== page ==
Experiencing failure and losing are important for development. We learn valuable lessons along the way, provided we avoid the impulse to whine and lick our wounds, choosing instead to analyze our mistakes, put a new plan together and execute. You cannot lose -- and therefore cannot learn from the loss -- if someone hands you a laurel along the way simply because you showed up. You will always feel like a winner, which will make you a perpetual loser.
That's the other lesson about winning underlying James Harrison's post: Winners never settle. Success is fleeting. When you reach the top of your market, it is indeed grounds for a moment of celebration. Enjoy it. Revel in it. Soak it in. But then you need to get back to work and try to win again. Look at the aforementioned BlackBerry. It owned that market, and lost it all because other competitors, namely Apple and Samsung, worked harder, innovated and fought aggressively. In short, they wanted to win more than BlackBerry did. And they succeeded.
That's the thing about true winners, in sports, life and business: They never actually feel like they've won because there's always more to do. Win a championship, and you'll want to repeat that feat the next year. Get more than 50 percent market share for your product, you'll want to get to 90 percent. Success doesn't come with satisfaction because the truly successful can never be satisfied.
I realize these aren't themes for polite company nowadays. Labels like "winner" and "loser" are so declasse in today's culture. We're not supposed to clap anymore at kids' games, because it might make some children cry. Every worker now feels entitled to higher pay, regardless of job role. We celebrate those companies that pay everyone equally or make public rigid pay scales, saying that the old model of paying people based on their output and experience, both in an absolute and relative sense, is backward thinking. We are even being told that someone who has decided to make a career out of the "skill" of dumping a basket of French fries into hot oil deserves not only minimum wage, but a higher one at that.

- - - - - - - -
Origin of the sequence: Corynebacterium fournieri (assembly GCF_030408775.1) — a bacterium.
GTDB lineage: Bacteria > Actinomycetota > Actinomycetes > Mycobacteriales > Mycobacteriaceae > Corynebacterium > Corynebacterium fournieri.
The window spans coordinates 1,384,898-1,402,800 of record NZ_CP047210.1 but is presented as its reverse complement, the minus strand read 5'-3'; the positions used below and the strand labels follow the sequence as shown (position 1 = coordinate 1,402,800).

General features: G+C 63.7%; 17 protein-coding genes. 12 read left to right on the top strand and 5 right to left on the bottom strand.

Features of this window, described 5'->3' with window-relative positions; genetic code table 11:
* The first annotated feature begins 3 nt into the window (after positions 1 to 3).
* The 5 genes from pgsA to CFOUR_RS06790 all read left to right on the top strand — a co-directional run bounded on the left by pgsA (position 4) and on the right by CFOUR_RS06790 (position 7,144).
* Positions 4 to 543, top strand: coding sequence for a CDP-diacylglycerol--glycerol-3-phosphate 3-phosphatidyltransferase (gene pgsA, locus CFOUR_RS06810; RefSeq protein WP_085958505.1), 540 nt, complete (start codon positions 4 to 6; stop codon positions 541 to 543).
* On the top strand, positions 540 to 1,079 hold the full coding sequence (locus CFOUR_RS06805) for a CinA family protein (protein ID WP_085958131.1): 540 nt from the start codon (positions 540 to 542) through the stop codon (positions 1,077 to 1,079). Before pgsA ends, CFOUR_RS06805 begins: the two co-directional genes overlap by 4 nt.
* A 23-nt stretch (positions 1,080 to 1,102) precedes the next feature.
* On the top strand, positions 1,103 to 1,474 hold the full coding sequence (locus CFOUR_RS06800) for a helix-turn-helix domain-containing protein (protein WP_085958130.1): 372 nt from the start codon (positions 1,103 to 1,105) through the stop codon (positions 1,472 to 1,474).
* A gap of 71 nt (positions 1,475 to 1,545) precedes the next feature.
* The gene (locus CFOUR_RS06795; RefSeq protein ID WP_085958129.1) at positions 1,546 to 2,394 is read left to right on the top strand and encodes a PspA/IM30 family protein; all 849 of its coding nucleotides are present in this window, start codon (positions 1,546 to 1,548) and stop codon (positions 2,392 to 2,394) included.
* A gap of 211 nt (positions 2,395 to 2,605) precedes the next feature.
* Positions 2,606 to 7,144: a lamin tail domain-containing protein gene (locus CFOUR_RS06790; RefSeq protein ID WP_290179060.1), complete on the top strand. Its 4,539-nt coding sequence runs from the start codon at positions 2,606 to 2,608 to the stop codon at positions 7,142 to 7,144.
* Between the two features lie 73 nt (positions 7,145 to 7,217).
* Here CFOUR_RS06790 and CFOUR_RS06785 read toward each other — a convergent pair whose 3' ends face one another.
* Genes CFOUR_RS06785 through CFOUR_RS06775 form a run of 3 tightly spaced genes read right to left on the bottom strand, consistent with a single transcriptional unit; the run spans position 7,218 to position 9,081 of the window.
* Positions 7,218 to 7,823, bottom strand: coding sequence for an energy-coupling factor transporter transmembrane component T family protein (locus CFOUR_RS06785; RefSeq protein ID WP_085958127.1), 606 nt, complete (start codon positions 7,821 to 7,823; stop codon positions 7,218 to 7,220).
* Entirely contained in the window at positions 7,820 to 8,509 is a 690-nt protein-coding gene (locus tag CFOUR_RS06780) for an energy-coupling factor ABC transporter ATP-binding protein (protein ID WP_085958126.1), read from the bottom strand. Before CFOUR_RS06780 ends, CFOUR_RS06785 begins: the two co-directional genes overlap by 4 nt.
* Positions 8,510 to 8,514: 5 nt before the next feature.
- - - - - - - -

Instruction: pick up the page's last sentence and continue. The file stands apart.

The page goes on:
Children hear this, and they learn terrible lessons from it. They hear that hard work doesn't matter, because the system is rigged against them. They hear that criticism of poor performance is inappropriate, because it might be hurtful. They hear that they don't have to work all that hard in school, because higher education will be almost guaranteed (and free, by the way), irrespective of their grades. And, to boot, they even get a crappy plastic trophy to put on their shelf to honor this slouch toward mediocrity.
James Harrison was right to point out the intellectual idiocy of this, knowing it's hurting the upcoming generations and dooming our future. The kids who will grow up to be our civic, community and business leaders will be the ones who never got a trophy for trying, or at least had parents who threw them in the bin, to make room for the ones for first place.
Winning feels good. Let's not deny people the chance to savor that success through some misguided sense of equality.